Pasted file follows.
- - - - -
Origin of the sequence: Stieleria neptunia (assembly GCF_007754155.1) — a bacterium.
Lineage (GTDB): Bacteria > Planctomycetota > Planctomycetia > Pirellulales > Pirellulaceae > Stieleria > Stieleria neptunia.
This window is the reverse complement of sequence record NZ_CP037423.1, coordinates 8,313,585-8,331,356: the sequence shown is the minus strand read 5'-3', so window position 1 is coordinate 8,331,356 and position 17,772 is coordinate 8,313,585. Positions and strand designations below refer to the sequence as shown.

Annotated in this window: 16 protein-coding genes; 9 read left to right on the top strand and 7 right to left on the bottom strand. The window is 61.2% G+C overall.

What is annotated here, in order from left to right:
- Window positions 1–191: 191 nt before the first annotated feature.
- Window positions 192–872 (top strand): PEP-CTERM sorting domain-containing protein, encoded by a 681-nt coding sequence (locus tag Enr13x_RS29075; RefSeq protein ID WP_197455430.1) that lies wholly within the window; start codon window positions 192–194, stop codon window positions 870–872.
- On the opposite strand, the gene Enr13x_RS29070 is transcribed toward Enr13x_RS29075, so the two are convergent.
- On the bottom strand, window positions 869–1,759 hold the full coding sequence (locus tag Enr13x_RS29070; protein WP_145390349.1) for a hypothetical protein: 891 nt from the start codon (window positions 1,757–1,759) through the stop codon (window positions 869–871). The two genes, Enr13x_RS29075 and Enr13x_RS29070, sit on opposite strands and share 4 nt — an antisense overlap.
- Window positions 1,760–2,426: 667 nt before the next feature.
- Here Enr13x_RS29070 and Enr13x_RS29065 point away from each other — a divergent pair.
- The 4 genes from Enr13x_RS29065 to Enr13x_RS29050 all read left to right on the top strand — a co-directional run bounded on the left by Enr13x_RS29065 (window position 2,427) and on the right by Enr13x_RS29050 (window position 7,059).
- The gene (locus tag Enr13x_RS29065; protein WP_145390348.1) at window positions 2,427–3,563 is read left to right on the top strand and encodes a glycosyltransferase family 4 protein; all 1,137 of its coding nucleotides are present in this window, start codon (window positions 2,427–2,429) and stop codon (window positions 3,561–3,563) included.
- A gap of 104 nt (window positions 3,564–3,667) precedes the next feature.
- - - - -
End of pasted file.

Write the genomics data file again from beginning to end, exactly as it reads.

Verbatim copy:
Origin of the sequence: Stieleria neptunia (assembly GCF_007754155.1) — a bacterium.
Lineage (GTDB): Bacteria > Planctomycetota > Planctomycetia > Pirellulales > Pirellulaceae > Stieleria > Stieleria neptunia.
This window is the reverse complement of sequence record NZ_CP037423.1, coordinates 8,313,585-8,331,356: the sequence shown is the minus strand read 5'-3', so window position 1 is coordinate 8,331,356 and position 17,772 is coordinate 8,313,585. Positions and strand designations below refer to the sequence as shown.

Annotated in this window: 16 protein-coding genes; 9 read left to right on the top strand and 7 right to left on the bottom strand. The window is 61.2% G+C overall.

What is annotated here, in order from left to right:
- Window positions 1–191: 191 nt before the first annotated feature.
- Window positions 192–872 (top strand): PEP-CTERM sorting domain-containing protein, encoded by a 681-nt coding sequence (locus tag Enr13x_RS29075; RefSeq protein ID WP_197455430.1) that lies wholly within the window; start codon window positions 192–194, stop codon window positions 870–872.
- On the opposite strand, the gene Enr13x_RS29070 is transcribed toward Enr13x_RS29075, so the two are convergent.
- On the bottom strand, window positions 869–1,759 hold the full coding sequence (locus tag Enr13x_RS29070; protein WP_145390349.1) for a hypothetical protein: 891 nt from the start codon (window positions 1,757–1,759) through the stop codon (window positions 869–871). The two genes, Enr13x_RS29075 and Enr13x_RS29070, sit on opposite strands and share 4 nt — an antisense overlap.
- Window positions 1,760–2,426: 667 nt before the next feature.
- Here Enr13x_RS29070 and Enr13x_RS29065 point away from each other — a divergent pair.
- The 4 genes from Enr13x_RS29065 to Enr13x_RS29050 all read left to right on the top strand — a co-directional run bounded on the left by Enr13x_RS29065 (window position 2,427) and on the right by Enr13x_RS29050 (window position 7,059).
- The gene (locus tag Enr13x_RS29065; protein WP_145390348.1) at window positions 2,427–3,563 is read left to right on the top strand and encodes a glycosyltransferase family 4 protein; all 1,137 of its coding nucleotides are present in this window, start codon (window positions 2,427–2,429) and stop codon (window positions 3,561–3,563) included.
- A gap of 104 nt (window positions 3,564–3,667) precedes the next feature.